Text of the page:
Trick taking basic rules: In a trick, each player plays a single card. One player is selected to start (the played card is known as the lead card or the leading card), then play proceeds clockwise around the table. If possible, players must play a card which is the same suit as the lead card played - this is called 'following suit'. If a player cannot follow suit, then they may play any card in their hand. Based on the cards played, one player is declared the winner of the trick, usually for playing the highest value card of the trump suit, or of the suit of the card which started the trick.
The card passing stage makes this card game Hearts very interesting as different people employ very interesting strategies i.e. before the start of the trick taking game players choose to pass three cards to another player. When you pass to the opponent, you have to think about how these cards could benefit them, so passing cards which are all high might help them shoot the moon thats why whenever passing to the opponent, its always good to pass a mix of cards. In trick taking stage, you have to keep a count of which cards have been played as you want to avoid getting penalty points (penalty heart is worth one point and penalty queen of spades is worth 13 points). One of the best things about playing card games online is that you don't have to worry about dealing the cards and as a result, you can play the card game easily and quickly. In addition to this, the game scores are kept automatically as well!
Hearts strategy varies based on the variation you are playing. When playing omnibus (with jack of diamonds), the strategy completely changes as you have to keep a few high cards (especially of diamonds) so that you can win the jack of diamonds for bonus 10 points. Players often change their strategy as they themselves or other players reach the end of the game. With jack of diamonds, players score is deducted 10 points.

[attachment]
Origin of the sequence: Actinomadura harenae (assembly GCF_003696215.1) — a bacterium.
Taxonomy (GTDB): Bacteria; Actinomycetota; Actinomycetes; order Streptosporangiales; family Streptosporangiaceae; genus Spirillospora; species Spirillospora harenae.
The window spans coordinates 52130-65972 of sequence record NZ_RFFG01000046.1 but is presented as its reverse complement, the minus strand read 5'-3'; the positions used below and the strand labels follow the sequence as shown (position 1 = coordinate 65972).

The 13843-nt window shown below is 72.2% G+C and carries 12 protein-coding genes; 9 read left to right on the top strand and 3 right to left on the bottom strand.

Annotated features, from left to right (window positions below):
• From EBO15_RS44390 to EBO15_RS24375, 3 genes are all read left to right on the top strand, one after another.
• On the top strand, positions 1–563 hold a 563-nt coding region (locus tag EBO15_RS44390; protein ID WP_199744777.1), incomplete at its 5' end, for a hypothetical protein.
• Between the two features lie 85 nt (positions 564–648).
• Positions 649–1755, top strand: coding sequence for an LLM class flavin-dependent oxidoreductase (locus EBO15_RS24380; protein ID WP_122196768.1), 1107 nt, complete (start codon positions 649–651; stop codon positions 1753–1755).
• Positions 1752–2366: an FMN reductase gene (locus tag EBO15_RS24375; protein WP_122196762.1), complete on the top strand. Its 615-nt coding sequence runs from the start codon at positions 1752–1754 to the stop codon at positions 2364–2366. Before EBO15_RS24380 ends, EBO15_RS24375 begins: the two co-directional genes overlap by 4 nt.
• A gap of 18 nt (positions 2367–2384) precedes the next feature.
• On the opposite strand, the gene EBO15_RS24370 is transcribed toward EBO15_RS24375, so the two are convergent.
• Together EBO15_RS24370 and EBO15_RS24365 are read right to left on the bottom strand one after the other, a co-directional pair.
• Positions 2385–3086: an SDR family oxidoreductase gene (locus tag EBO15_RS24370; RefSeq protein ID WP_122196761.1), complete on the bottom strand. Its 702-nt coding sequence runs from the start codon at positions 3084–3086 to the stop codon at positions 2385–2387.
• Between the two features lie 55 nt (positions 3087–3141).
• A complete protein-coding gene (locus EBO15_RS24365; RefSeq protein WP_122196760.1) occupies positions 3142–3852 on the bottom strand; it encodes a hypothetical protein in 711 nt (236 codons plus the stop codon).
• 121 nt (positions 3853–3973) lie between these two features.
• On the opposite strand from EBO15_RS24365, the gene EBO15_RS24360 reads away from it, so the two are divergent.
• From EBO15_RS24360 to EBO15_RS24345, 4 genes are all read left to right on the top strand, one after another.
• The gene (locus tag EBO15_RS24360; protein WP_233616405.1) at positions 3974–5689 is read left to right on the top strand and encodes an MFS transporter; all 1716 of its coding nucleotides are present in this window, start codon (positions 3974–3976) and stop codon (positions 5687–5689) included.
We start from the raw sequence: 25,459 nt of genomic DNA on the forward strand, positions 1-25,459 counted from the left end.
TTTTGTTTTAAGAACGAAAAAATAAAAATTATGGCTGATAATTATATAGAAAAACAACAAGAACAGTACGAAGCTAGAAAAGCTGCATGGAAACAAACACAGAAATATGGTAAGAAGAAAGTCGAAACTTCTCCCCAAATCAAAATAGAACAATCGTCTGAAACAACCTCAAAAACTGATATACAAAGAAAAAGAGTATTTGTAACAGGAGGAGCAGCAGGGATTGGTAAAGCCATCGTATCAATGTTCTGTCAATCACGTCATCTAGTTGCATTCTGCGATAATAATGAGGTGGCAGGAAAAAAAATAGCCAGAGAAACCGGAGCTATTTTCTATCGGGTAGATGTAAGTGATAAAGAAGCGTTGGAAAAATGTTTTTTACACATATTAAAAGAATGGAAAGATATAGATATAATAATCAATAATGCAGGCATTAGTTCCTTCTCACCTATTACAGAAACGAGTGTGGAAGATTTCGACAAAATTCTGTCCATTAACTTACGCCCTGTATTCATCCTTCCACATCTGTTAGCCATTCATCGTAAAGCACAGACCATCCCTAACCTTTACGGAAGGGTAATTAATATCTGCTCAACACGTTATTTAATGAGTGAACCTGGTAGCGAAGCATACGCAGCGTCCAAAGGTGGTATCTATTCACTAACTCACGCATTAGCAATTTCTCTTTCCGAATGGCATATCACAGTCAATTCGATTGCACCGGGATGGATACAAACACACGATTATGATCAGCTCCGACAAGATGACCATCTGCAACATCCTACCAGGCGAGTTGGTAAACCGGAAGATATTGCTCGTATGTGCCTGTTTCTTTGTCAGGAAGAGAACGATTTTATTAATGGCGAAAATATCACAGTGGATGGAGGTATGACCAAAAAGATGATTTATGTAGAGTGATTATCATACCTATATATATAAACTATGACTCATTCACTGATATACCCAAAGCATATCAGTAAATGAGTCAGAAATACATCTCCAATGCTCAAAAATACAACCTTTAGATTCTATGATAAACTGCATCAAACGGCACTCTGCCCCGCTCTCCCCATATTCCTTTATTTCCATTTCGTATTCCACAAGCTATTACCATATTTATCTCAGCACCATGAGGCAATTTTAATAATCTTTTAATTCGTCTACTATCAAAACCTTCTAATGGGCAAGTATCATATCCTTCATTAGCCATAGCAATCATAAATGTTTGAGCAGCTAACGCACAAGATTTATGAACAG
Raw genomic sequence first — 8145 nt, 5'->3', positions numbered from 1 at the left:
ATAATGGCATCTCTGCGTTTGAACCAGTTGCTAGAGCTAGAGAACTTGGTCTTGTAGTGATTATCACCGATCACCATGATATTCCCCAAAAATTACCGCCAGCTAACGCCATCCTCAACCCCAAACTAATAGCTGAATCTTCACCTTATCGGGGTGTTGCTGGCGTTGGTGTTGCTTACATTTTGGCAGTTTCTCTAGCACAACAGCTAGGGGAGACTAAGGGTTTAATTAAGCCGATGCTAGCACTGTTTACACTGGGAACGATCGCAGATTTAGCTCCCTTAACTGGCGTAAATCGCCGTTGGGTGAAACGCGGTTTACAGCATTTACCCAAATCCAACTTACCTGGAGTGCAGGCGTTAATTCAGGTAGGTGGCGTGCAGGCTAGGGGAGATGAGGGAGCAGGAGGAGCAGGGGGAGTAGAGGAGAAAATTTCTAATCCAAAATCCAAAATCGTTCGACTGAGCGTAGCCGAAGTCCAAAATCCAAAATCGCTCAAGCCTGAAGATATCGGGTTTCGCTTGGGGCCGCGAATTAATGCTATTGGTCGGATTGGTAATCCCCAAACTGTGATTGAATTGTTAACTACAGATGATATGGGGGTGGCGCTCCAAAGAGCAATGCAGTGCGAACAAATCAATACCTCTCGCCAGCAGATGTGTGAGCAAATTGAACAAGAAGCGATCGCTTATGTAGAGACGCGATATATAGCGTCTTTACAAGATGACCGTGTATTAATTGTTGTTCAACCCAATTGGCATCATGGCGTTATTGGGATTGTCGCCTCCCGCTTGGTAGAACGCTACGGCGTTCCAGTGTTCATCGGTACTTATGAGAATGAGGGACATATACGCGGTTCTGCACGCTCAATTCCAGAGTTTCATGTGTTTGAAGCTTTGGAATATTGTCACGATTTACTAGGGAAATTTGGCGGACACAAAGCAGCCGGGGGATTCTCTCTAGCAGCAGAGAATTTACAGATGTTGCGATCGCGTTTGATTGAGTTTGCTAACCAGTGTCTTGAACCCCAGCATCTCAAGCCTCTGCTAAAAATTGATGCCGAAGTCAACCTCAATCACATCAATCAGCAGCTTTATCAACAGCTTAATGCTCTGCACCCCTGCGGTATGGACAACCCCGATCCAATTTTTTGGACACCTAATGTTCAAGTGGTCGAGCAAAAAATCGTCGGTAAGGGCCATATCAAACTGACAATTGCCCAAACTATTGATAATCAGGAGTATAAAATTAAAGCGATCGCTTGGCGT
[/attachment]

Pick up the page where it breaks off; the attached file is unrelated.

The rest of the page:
In a trick, each player plays a single card. One player is selected to start, then play proceeds clockwise around the table. If possible, players must play a card which is the same suit as the first card played - this is called 'following suit'. If a player cannot follow suit, then they may play any card in their hand.
Based on the cards played, one player is declared the winner of the trick, usually for playing the highest value card of the trump suit, or of the suit of the card which started the trick.
A deck of cards consists of 52 cards, with 4 distinctive subgroups. Each of these subgroups is recognised by a symbol and are referred to as suits. They consist of Clubs, Spades, Hearts and Diamonds. Each suit contains 13 cards which, generally, are considered in this order, Ace (A), 2, 3, 4, 5, 6, 7, 8, 9, 10, Jacks (J), Queen (Q) and King (K). Some games include the two Jokers found in a standard deck but most games don't.